A bit more of Cumberland

     As I have been going through my entries with a fine tooth comb I’ve discovered a few gaps in my information or have been too brief but you’ll forgive me that error if I bring you up-to-date won’t you? It seems that when I covered Cumberland I only mentioned Appleby Castle. I had a photo of legendary Pendragon Castle displayed in the album but I haven’t told you anything about Pendragon yet! Somehow Yanwath Hall and Dacre Castle got past me and I have recently added photos to the Cumberland photo album ( some wonderful shots of Carlisle Castle! ) that have needed to be put in for more than a year ! Today I am going to change all that- read on- and check out the new photos! The Castle Lady 
     In the deepest part of the vale of Eden, Appleby Castle on the upper portion of the city of Boroughgate is a magnificently well kept castle. Since Norman times the castle has been surrounded by 25 acres of parkland and the walks, wild life and trees are wonderful. The dwelling portion which sits outside the castle keep was built in the late 17th century by Lady Anne Clifford’s grandson, the Earl of Thanet and the Great Hall is filled with paintings and furnishings from his era.
     The original keep, known as Caesar’s Tower is the oldest part and the most impressive, as it is a very tall pele tower from the top of which you will get impressive views of Cumbria in all directions. Appleby features moats marking the inner and outer baileys. The photos in the Cumberland album I have of Appleby were taken from this tower and there is a wonderful aerial view of the entire property.
     This castle was the stronghold of the Clifford Lords and was at one time owned by the Kings of England. It was once seized by the Scottish crown but it belonged ultimately in the hands of William II from 1092 on and remained in royal hands, eventually receiving restoration from Lady Anne Clifford in her time.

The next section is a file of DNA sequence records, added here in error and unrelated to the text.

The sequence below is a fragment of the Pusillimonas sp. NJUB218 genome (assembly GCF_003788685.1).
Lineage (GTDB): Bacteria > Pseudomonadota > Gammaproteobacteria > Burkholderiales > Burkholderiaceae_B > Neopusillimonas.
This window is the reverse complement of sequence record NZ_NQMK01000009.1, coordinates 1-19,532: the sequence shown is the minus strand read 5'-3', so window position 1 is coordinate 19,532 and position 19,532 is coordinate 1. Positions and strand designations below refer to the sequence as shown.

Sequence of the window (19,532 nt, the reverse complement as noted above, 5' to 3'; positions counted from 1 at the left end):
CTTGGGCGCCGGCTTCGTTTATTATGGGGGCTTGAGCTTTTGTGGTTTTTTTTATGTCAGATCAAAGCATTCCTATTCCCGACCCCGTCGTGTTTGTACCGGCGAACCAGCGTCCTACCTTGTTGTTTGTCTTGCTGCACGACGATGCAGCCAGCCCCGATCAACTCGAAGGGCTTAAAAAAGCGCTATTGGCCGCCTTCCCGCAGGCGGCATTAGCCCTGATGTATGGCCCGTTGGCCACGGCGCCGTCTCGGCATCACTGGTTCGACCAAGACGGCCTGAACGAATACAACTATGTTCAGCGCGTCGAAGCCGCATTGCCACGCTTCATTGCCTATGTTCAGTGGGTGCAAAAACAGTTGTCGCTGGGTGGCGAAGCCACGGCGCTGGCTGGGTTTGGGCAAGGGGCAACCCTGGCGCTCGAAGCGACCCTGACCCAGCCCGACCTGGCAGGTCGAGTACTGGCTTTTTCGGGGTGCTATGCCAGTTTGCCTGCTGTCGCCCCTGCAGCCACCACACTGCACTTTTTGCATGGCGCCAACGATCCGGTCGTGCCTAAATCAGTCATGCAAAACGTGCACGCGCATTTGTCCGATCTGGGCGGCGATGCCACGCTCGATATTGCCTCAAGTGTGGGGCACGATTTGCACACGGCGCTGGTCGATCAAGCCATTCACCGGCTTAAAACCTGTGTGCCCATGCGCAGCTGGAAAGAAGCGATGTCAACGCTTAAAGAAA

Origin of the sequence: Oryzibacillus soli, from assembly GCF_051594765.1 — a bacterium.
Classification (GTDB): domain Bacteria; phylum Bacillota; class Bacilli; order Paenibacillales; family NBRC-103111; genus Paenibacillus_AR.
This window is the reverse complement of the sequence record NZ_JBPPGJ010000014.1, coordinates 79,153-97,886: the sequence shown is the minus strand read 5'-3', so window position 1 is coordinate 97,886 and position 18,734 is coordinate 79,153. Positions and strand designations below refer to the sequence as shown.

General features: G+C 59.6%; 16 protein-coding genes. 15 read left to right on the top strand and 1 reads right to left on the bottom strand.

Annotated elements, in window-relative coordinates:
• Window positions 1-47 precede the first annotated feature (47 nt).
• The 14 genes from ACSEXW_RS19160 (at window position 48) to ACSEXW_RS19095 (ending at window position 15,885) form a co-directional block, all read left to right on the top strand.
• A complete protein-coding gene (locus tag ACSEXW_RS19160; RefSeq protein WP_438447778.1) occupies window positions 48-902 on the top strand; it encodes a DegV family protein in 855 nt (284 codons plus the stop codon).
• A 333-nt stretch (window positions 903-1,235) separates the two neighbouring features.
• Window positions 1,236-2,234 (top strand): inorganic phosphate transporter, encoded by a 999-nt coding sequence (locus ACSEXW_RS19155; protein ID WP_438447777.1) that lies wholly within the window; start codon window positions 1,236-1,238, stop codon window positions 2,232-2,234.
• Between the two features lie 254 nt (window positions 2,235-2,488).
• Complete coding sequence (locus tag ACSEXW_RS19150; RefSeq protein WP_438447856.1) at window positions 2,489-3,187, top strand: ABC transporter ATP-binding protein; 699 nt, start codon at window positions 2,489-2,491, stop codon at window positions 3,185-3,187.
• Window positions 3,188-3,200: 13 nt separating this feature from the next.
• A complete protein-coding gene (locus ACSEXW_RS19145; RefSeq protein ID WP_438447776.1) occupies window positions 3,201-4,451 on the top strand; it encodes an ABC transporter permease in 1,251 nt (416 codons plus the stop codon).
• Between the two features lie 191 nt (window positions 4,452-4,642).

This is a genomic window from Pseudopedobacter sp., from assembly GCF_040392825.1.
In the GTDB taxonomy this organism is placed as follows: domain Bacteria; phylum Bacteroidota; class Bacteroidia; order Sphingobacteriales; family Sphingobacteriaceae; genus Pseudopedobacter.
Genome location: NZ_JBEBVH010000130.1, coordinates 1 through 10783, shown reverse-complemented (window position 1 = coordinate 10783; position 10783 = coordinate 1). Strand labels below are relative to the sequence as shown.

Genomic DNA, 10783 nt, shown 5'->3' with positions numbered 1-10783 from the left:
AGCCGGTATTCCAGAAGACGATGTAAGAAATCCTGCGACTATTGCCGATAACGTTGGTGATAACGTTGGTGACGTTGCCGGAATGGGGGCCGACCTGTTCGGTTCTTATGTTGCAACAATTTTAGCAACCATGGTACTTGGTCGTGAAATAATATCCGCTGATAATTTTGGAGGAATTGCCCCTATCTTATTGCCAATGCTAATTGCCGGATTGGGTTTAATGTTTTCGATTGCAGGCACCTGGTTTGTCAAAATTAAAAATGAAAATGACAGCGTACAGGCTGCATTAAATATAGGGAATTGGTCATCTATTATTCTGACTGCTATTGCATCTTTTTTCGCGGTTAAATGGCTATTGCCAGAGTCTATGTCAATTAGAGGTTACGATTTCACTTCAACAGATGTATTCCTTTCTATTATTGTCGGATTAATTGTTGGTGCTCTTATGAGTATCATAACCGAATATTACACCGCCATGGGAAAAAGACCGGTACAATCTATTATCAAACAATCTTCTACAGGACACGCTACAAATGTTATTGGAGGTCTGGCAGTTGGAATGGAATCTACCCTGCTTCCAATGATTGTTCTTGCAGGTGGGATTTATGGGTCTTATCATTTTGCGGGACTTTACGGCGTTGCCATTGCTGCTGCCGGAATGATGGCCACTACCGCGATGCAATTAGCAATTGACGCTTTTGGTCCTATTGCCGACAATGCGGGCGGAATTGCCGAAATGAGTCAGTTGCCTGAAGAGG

Pendragon Castle is believed to have been the castle of Uther Pendragon, King Arthur’s father. It sits next to the River Eden in the Vale of Mallerstang in  proximity to Appleby and Brough (all Clifford castles!) According to legend , he and a hundred of his men were killed there when Saxon invaders poisoned the well. There is genuine speculation that a temporary Roman fort was built in the same spot, but apparently there was no evidence that any building took place before the Normans built their castle in the 12th century, on the direction of Hugh de Morville.
         At any rate, Pendragon came into possession of the Cliffords and suffered quite a bit of conflict. Scottish raids left the castle in partial ruins twice- first in 1341 when they set fire to it. After a brief abandonment, it was rebuilt in 1360. In 1541 it was again attacked by burning and was not restored until mid-17th century when the dear Lady Anne Clifford rescued it. Since her death it was left to gradual ruination but what remains- portions of the great pele tower, remnants of the mural passaging and evidence of angle buttresses- will definitely interest genuine castle enthusiasts. Note: Even though Pendragon is still privately owned, there is public access but it is potentially dangerous to personally visit the site. Most of the ruined base is in disrepair and caution is advisable.
     Two miles south of Penrith Castle, Yanwath Hall which was built on a bluff overlooking the Eamont, is a three storey pele tower, the remains of a hall, with Tudor windows and has four turrets, with the original 14th century octagonal chimney. (An unusual feature.) It is a courtyard configured fortified house of great size which has great views of the Cumbrian fells which you can see from the top of the tower. Thomas Marshall, a 17th century historian has been quoted as saying of it," (Yanwath) hath a delicate prospect when you are at it, and hath the grace of a little castle when you depart from it." Yanwath was owned by John de Sutton through the 14th century at the end of which the Threlkeld family acquired the estate and restored parts of it, adding a bay window, and giving it Elizabethan grace. From 1671 it has been a farm which was started by the Lowthers.